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This is the first film based on Francis Durbridge's long-running BBC Radio serial. A gang has been executing a daring series of smash and grab robberies. A policeman on the case appears to commit suicide, but crime novelist and amateur sleuth, Paul Temple, suspects foul play. With the help of the victim's sister, reporter Louise Harvey (who uses the pseudonym "Steve Trent"), Paul sets about tracking down the notorious diamond robbers...Written by
The attempt to turn radio's Paul Temple into a movie series had limited success.
This film is uneven and all the information is carried in its radio writer dialog. The cast are undistinguished but production values get by. They even have a go at a staged in the studio Ram Raid, which is a whole lot better than their toy car bridge crash. Pacing is surprisingly quite lively.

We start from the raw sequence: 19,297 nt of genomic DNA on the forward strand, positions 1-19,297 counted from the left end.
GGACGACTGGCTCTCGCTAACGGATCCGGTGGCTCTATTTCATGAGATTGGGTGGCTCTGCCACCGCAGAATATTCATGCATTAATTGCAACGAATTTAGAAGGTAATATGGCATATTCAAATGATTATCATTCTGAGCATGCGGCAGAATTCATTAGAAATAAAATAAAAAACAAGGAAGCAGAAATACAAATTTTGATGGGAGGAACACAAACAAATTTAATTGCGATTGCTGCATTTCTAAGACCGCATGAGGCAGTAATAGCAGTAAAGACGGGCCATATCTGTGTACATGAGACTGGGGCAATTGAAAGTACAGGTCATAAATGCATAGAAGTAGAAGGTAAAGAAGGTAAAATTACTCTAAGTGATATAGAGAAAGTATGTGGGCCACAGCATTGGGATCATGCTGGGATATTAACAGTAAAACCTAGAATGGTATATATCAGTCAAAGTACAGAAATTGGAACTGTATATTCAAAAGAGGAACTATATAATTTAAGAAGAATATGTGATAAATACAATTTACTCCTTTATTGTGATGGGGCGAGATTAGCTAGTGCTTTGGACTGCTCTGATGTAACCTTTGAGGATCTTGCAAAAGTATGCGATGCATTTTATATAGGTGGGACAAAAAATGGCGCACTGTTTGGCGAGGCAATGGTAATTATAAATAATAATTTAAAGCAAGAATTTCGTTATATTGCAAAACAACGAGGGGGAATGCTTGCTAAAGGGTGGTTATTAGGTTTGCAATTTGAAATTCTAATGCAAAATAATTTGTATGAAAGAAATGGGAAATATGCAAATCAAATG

The characters can be divided into regulars, including an unfunny "yellow face" comic butler, and suspects. The stamp of the pre-war Edgar Wallace thrillers is firmly upon it all, without the film reaching even their modest levels of interest.
With its eye firmly on the Empire quota, it's so stodgily British as to numb an audience into wondering what the Big Picture in the program will be like. Our suit and tie wearing, BBC accented hero was never going to be a threat to Charly Chan and Michael Shayne.
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